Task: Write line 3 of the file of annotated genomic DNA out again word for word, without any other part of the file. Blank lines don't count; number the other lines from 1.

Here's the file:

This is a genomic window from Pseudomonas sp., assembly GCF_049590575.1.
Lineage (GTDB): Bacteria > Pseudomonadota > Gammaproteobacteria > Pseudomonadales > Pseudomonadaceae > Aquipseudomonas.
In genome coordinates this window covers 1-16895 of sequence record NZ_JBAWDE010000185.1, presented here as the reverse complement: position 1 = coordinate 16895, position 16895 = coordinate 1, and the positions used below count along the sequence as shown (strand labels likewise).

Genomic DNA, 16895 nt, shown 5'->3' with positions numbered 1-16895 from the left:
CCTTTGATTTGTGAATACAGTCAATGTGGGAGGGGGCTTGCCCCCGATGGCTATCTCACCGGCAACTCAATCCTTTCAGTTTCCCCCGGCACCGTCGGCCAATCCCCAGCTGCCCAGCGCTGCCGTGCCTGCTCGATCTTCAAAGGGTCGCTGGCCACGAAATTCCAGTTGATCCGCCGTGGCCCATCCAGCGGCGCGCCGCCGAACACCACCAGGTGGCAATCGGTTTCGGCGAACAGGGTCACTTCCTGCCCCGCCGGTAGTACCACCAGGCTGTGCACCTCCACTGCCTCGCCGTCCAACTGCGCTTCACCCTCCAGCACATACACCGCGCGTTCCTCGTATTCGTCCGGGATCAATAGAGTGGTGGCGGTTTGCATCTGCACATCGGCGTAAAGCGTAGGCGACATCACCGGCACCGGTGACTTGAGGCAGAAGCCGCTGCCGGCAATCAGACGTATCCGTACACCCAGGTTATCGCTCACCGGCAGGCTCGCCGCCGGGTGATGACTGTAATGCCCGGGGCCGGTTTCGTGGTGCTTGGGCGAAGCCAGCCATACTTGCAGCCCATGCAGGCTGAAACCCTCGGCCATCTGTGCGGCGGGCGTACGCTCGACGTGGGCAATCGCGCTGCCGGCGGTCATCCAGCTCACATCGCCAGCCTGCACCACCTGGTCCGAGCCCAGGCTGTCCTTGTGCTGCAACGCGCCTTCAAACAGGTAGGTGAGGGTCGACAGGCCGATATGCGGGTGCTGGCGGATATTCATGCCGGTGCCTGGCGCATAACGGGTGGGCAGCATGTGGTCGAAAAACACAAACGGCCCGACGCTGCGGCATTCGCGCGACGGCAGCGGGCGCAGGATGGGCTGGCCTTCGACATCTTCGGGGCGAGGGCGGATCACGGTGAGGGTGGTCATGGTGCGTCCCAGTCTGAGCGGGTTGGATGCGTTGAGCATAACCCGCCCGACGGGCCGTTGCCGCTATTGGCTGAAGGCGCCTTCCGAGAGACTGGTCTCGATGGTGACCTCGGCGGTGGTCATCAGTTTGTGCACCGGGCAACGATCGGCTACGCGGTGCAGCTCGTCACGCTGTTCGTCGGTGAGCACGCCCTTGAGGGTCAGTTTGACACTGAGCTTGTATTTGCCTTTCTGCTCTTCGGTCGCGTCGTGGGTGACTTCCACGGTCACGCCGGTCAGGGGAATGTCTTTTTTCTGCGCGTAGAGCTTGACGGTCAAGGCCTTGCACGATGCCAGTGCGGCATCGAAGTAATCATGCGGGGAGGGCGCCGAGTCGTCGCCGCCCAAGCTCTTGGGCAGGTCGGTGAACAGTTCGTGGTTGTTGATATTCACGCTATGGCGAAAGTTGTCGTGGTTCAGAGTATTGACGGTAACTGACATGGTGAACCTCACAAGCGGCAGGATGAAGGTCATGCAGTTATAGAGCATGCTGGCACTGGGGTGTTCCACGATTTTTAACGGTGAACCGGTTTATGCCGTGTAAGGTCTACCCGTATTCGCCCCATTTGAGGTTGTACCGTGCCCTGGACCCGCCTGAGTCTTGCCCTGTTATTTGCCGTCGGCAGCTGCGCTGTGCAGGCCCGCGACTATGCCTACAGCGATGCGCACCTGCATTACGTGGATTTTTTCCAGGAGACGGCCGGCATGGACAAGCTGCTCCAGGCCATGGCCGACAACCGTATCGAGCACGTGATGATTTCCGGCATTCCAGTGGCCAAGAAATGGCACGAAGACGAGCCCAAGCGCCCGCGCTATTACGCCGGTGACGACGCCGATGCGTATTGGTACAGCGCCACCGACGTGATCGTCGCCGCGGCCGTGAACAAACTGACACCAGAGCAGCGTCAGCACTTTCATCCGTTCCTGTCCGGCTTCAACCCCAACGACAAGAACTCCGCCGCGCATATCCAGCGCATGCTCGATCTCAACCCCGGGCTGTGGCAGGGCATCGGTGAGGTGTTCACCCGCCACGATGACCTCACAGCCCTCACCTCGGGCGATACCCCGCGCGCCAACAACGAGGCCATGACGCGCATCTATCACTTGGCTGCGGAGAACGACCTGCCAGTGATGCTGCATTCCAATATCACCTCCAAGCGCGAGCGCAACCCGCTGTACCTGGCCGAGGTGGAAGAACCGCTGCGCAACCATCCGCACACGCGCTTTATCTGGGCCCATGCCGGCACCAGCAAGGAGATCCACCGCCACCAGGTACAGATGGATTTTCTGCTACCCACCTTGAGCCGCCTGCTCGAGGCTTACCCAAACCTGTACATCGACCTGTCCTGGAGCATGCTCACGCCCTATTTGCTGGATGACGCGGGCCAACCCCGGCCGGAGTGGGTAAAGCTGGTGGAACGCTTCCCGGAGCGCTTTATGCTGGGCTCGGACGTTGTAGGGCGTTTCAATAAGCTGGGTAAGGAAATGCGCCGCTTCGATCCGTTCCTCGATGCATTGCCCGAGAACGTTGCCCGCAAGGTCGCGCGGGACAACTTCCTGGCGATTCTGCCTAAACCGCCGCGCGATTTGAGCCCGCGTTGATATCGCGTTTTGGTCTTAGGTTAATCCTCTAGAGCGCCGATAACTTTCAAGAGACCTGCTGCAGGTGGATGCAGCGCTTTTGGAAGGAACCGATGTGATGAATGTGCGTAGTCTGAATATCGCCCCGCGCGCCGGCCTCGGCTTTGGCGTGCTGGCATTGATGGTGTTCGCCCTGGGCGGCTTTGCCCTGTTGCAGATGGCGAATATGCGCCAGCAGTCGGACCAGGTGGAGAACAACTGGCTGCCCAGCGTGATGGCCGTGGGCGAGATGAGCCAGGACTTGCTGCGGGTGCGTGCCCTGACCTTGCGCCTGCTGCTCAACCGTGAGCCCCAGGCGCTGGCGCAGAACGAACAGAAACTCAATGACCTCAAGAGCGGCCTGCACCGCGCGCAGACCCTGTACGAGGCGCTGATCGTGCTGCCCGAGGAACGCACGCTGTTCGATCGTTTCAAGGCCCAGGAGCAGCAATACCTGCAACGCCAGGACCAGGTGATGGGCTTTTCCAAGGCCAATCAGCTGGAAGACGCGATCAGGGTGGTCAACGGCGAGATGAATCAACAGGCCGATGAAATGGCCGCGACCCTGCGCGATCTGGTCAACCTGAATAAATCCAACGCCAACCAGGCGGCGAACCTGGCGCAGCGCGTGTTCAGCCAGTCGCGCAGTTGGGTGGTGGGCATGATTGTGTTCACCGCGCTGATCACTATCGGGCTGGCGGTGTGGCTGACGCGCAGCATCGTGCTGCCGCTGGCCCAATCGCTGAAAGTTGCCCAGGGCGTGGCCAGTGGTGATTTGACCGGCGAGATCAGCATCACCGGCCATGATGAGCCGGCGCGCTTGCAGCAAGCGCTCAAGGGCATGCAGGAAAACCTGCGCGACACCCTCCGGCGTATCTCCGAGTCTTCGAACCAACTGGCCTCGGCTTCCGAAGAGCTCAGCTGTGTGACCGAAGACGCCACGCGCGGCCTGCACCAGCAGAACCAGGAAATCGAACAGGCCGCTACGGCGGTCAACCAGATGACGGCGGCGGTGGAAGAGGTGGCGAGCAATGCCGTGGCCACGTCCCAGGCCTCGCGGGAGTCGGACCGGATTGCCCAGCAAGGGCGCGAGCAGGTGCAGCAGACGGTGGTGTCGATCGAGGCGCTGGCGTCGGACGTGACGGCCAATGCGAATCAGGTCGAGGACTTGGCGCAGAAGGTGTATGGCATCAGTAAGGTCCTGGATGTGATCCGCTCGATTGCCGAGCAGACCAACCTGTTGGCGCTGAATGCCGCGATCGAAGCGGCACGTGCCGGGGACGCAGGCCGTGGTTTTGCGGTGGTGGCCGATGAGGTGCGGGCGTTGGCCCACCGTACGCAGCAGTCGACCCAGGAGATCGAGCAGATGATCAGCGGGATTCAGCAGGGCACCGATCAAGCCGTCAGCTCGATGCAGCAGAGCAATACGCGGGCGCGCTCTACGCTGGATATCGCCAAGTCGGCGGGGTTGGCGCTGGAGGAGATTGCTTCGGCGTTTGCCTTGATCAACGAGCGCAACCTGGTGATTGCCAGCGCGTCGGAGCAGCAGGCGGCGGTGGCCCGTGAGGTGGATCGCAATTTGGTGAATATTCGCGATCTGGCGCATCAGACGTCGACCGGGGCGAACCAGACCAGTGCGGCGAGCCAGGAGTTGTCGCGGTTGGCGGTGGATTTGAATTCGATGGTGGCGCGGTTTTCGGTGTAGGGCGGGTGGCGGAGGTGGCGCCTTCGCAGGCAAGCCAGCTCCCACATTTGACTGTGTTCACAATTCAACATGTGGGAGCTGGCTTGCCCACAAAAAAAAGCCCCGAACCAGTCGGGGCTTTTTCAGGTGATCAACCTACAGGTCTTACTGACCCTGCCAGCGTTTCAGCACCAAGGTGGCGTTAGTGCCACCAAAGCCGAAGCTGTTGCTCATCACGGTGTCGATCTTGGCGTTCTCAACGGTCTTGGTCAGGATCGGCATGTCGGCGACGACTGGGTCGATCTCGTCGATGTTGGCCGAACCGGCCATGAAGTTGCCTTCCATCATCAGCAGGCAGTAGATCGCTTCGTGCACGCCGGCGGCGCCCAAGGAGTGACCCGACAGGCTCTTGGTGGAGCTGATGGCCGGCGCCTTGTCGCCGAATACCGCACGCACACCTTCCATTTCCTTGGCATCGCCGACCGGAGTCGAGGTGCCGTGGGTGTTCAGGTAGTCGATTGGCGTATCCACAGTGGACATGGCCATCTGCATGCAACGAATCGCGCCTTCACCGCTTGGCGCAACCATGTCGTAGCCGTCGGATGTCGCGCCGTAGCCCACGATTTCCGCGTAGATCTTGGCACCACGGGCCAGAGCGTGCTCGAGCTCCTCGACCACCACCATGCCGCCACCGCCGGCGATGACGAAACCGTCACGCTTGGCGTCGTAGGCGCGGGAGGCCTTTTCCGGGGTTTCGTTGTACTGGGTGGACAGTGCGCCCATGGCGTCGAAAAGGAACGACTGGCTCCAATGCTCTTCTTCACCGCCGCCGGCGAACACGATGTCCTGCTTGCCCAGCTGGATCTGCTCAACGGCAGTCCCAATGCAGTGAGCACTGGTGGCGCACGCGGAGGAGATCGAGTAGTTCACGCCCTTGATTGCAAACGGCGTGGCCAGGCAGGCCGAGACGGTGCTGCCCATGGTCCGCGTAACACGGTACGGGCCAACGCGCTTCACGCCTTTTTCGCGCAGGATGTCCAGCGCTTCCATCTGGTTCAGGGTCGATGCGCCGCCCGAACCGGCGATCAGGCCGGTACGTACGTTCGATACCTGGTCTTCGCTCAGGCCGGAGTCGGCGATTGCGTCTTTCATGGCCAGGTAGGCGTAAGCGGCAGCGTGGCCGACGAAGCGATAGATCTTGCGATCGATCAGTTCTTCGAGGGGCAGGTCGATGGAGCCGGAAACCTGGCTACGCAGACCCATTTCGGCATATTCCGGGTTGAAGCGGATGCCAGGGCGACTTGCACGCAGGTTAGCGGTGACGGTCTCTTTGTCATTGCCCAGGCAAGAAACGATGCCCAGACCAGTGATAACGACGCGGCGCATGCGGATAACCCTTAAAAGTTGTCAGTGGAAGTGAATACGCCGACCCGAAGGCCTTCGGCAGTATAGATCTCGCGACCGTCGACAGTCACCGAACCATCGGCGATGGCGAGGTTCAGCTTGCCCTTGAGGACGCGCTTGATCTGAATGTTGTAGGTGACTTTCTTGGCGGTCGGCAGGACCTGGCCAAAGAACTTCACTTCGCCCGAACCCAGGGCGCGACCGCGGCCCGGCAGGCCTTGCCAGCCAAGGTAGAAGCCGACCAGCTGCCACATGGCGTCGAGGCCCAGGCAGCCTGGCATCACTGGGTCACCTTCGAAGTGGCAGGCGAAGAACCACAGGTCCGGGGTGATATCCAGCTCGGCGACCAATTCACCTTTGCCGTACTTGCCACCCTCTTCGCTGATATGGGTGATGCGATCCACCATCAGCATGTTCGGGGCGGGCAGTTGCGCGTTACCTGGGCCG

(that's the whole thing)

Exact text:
In genome coordinates this window covers 1-16895 of sequence record NZ_JBAWDE010000185.1, presented here as the reverse complement: position 1 = coordinate 16895, position 16895 = coordinate 1, and the positions used below count along the sequence as shown (strand labels likewise).